Mobile payment systems in the U.S. have been long on promise and short on reality.
The launch Monday of the Isis system in Salt Lake City and Austin will promote the adoption of mobile payments among users of nine smartphones that support Near Field Communication (NFC) technology and run on the networks of AT&T, T-Mobile USA and Verizon Wireless, several analysts said.
While Isis could provide a spark for mobile wallet adoption, another factor that could help further expand the technology's footprint is a potential penalty facing retailers if they don't upgrade to NFC-ready point-of-sale (POS) terminals. An October 2015 deadline for U.S. retailers to upgrade to POS terminals with better security should help promote mobile payments made from smartphones equipped with NFC chips, according to Randy Vanderhoof, executive director of the Smart Card Alliance.
Credit card issuers American Express, Discover, Visa and MasterCard are pushing the 2015 deadline on retailers to upgrade their payment terminals to accept contactless smart card payments as well as payments from smartphones with NFC chips, Vanderhoof said in an interview.
The newer POS terminals would be more secure than traditional magnetic swipe credit card terminals, which have been subject to fraud, primarily abroad. Both NFC smartphones and contactless smart cards, which are payment cards that store data on chips rather than magnetic stripes, use the ISO 14443 standard for extremely short-distance contactless payments, with the wireless connection over the 13.5MHz radio spectrum.
There are already 200,000 of the newer POS terminals in place in the U.S. While that number may sound high, it represents only a fraction of the retail stores where NFC smartphones could be used, Vanderhoof added.
Some of the 200,000 terminals can handle smart cards equipped with chips that meet the EMV (Europay, MasterCard, Visa) specification for authentication -- a specification that credit card companies are imposing on retailers. The credit card companies say retailers must upgrade their POS terminals to support EMV technology "or they will face the possibility they will be held responsible for fraud" from older magnetic stripe card technology, Vanderhoof said.
"As the picture takes shape for EMV payments, and the timelines for EMV adoption start to cause retailers [to take] action, then this [POS] infrastructure change will bring more acceptance points for [payments via NFC mobile phones] as well," Vanderhoof said.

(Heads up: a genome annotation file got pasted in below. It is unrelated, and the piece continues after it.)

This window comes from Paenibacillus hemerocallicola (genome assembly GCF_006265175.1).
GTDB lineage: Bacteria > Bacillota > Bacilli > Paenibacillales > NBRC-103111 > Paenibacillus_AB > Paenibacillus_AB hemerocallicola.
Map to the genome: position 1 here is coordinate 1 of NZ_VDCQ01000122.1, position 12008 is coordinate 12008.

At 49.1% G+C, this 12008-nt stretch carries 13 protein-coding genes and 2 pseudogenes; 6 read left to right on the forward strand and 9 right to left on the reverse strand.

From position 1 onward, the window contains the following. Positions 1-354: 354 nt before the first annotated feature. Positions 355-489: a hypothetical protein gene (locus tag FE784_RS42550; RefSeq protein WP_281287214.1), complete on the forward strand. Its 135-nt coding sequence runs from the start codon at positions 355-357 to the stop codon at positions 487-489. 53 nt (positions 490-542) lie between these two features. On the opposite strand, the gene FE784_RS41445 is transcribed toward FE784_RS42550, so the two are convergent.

Like many other experts in the payments field, Vanderhoof said mobile payment systems have matured more slowly than expected in the U.S. "There's been so much overhyping of mobile payments that people get fatigued by it," he said. "Also, nobody sees it happening around them."
The Isis launch in Salt Lake City and Austin on Monday will likely spur adoption of mobile payment systems, Vanderhoof said. With the Isis system, users of nine models of NFC-ready smartphones on the three Isis wireless carriers can make contactless payments at retail outlets that have NFC-ready point-of-sale terminals.
A similar service from Google, called Google Wallet, started more than a year ago, using the Galaxy Nexus smartphone on Sprint's network. It has since grown to include 10 more devices. T-Mobile and Virgin Mobile each support one Google Wallet phone.
Vanderhoof commended the Isis launch, but said the nine smartphones capable of working on the Isis system won't be enough to support a robust adoption of mobile payments nationally. However, there should be 20 phones that support Isis by the beginning of 2013, and "that will be a good start," he said.
"Isis will spell problems for Google if Google doesn't become more open," Vanderhoof said, suggesting that Google needs to add more phones and carriers.
A Google spokeswoman, in a statement Monday, welcomed the Isis launch. "Competition is good for the ecosystem," she said in an email. "We're happy to see other companies investing in digital payments. This will create more choice for both consumers and merchants and, in the end, we believe choice is a good thing."
Matt Hamblen covers mobile and wireless, smartphones and other handhelds, and wireless networking for Computerworld. Follow Matt on Twitter at @matthamblen, or subscribe to Matt's RSS feed. His email address is firstname.lastname@example.org.